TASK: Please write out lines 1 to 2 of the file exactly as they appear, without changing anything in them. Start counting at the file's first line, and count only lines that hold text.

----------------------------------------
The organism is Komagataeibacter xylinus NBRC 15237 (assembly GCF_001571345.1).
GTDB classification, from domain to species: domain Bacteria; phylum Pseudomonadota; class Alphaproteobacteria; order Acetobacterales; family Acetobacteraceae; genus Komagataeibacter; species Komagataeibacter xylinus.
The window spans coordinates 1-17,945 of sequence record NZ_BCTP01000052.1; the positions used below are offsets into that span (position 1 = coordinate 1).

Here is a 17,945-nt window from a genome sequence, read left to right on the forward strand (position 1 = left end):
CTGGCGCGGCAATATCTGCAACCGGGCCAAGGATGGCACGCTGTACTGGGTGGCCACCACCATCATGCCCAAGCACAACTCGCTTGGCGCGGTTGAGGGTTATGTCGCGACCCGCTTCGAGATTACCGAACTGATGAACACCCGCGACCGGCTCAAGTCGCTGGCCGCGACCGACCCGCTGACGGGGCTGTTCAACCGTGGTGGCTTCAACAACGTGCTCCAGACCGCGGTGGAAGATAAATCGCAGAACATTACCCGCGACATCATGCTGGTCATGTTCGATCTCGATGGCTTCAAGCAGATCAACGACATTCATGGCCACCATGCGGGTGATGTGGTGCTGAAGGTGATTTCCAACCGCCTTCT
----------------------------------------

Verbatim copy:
The organism is Komagataeibacter xylinus NBRC 15237 (assembly GCF_001571345.1).
GTDB classification, from domain to species: domain Bacteria; phylum Pseudomonadota; class Alphaproteobacteria; order Acetobacterales; family Acetobacteraceae; genus Komagataeibacter; species Komagataeibacter xylinus.